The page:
Kaitaia Abundant Life School music teacher Opeloge Ah Sam knew that the school's jazz ensemble had a mountain to climb long before it made its debut performance at this year's KBB Music Festival at Auckland's Holy Trinity Cathedral recently.
The 14 students, ranging from Year 8-13, the only Northlanders amongst the more than 100 schools taking part in the festival, had only been together for 18 months, and would be competing against some very well resourced, high-decile schools with impressive music pedigrees, he said.
And it wasn't going to be easy to capture the attention of judges who would be sitting through four days of performances, "pretty much the same type of stuff over and over", by the 78 schools competing in the jazz section.
"Our kids were up against it from the start, so I decided to take a different approach," Mr Ah Sam said.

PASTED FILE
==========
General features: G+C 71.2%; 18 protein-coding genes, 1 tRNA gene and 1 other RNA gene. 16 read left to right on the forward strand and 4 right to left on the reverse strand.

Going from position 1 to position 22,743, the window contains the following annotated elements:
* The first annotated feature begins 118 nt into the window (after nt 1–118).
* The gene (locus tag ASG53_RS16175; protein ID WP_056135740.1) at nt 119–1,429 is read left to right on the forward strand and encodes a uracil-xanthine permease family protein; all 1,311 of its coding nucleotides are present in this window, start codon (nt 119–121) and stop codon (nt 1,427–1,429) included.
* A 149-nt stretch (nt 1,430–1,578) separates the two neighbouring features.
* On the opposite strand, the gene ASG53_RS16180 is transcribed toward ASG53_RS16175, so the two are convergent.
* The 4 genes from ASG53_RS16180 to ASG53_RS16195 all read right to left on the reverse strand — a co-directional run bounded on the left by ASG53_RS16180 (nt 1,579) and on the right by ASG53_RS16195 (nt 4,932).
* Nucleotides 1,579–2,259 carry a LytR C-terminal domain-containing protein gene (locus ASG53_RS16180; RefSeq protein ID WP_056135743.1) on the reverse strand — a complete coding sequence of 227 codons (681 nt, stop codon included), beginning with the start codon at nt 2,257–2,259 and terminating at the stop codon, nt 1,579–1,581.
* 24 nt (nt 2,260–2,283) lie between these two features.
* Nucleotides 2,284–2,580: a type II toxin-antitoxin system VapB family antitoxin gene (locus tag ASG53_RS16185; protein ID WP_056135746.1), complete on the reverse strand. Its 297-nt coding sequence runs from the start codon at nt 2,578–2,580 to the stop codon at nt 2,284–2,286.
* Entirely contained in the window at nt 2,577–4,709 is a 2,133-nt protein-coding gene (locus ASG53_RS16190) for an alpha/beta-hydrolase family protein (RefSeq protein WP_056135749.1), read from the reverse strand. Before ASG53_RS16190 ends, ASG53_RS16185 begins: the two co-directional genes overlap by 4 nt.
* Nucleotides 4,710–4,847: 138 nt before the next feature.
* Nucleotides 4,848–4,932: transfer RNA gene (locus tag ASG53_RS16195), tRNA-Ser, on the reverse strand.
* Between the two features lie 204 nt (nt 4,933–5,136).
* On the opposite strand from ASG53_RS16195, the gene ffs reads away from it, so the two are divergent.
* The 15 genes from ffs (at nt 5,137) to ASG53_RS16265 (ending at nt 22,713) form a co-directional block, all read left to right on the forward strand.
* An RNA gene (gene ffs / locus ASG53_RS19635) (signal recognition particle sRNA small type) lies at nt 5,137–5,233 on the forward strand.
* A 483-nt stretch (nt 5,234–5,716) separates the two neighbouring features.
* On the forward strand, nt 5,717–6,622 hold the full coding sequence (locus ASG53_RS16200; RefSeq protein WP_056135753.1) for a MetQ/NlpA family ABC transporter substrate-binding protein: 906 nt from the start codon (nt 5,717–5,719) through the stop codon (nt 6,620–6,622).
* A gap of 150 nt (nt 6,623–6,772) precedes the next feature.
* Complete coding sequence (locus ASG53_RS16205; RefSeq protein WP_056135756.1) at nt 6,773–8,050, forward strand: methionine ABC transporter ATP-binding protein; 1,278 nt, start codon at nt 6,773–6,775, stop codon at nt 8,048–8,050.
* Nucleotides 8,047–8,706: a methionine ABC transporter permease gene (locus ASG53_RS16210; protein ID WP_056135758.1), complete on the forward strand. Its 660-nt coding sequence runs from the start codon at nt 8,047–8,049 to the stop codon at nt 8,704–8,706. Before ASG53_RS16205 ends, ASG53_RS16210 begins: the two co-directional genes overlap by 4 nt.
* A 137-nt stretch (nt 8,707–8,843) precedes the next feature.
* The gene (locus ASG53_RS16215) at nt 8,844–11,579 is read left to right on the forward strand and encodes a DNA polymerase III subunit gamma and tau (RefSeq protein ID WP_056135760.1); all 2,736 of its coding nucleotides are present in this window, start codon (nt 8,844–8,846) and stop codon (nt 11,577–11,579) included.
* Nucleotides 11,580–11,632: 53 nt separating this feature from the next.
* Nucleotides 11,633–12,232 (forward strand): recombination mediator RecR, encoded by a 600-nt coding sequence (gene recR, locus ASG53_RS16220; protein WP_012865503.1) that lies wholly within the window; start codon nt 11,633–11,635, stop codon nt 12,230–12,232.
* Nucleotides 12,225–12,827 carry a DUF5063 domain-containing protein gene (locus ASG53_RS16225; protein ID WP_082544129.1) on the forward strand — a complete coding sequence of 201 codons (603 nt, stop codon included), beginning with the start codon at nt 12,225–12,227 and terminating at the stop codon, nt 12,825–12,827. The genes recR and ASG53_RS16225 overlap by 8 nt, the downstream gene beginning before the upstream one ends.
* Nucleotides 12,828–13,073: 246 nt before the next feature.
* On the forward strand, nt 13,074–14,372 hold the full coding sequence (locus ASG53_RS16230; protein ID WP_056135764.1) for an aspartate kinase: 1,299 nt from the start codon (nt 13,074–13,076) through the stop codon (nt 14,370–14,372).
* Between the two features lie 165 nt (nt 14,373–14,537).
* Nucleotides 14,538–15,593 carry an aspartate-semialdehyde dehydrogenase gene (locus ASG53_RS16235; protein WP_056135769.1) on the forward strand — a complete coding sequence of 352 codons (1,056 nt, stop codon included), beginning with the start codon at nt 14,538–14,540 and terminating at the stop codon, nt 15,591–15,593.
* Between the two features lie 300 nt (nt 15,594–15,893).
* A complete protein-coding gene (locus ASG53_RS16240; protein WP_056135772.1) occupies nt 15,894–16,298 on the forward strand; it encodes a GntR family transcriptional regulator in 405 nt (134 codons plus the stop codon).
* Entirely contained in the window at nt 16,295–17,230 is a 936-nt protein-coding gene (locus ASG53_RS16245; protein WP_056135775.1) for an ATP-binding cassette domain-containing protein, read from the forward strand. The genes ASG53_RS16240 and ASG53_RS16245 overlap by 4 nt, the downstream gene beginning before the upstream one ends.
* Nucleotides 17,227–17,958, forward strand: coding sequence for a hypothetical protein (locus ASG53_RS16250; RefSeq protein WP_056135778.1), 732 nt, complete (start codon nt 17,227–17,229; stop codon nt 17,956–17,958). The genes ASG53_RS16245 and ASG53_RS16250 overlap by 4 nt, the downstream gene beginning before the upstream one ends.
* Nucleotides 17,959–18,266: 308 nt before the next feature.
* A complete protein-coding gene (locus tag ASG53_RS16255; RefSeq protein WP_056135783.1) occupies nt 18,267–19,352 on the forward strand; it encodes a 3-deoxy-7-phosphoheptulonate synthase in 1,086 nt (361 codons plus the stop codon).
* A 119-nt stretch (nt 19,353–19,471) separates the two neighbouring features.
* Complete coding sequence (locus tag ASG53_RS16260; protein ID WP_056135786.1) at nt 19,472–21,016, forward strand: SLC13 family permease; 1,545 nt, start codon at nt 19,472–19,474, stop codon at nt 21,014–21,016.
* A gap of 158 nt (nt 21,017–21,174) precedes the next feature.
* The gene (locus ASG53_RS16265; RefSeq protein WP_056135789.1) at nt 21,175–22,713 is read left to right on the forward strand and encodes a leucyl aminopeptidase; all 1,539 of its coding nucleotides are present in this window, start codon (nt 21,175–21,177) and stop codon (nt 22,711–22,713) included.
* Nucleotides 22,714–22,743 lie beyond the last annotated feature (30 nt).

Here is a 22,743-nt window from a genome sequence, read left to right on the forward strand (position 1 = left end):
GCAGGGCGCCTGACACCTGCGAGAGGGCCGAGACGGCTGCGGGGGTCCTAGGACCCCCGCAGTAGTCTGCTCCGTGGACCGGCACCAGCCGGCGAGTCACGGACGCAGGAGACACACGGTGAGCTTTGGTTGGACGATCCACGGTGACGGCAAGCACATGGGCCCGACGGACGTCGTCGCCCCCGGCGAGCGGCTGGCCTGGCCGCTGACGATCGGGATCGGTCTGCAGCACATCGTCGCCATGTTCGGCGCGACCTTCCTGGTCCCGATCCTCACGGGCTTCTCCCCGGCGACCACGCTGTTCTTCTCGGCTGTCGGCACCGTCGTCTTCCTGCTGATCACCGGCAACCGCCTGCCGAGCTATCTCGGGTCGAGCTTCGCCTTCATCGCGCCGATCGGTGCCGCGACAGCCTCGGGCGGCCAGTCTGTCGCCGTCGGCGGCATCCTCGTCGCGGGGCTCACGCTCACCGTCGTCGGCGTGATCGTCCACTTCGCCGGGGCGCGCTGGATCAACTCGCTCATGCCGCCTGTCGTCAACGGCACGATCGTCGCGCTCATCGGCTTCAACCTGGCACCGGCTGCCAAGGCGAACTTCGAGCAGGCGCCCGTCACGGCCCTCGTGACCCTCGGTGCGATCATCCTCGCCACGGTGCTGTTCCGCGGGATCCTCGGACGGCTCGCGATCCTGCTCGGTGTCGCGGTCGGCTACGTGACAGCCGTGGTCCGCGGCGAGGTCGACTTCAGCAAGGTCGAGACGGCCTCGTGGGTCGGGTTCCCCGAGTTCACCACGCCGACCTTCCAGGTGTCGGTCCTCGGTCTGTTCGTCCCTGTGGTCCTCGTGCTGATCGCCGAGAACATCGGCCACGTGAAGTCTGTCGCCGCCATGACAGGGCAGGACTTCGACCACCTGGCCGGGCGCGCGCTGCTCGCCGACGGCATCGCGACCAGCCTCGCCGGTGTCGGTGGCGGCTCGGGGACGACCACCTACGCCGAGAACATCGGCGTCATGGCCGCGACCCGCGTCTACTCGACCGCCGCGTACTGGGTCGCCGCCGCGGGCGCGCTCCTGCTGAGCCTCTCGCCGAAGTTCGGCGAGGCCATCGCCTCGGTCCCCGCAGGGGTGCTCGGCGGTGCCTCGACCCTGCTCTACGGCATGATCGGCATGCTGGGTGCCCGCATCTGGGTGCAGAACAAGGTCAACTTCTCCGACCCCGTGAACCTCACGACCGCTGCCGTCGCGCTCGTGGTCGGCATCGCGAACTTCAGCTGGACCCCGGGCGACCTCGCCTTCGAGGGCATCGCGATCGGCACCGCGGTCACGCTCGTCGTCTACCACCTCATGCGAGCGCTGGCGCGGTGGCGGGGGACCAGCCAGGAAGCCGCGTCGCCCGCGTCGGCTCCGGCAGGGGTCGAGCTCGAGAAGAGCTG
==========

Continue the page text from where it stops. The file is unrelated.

The set ended up comprising some "George Benson, Nina Simone, Acid Jazz and some funk", as opposed to the more traditional approach taken by most of the other schools.
"That was part of our secret," he added. And it worked a treat, the Kaitaia ensemble taking the bronze award.
He had also arranged for the band to play at Auckland Museum, which provided another "amazing" opportunity and experience for the students, following a performance for International Jazz Day earlier in the year.
A video of the KBB Festival performance was sent to the IJD website, where it gained the attention of groundbreaking jazz composer Herbie Hancock, who wrote a congratulatory letter to the school.
The KBB Music Festival has been showcasing the best in secondary school orchestras, concert bands and stage bands in Auckland since 1983. From small numbers, as the Auckland Secondary Schools Band and Orchestra Festival, this year it attracted more than 4500 students in 145 groups from 50 schools across the greater Auckland region and beyond in four sections — orchestra, chamber orchestra, concert and jazz.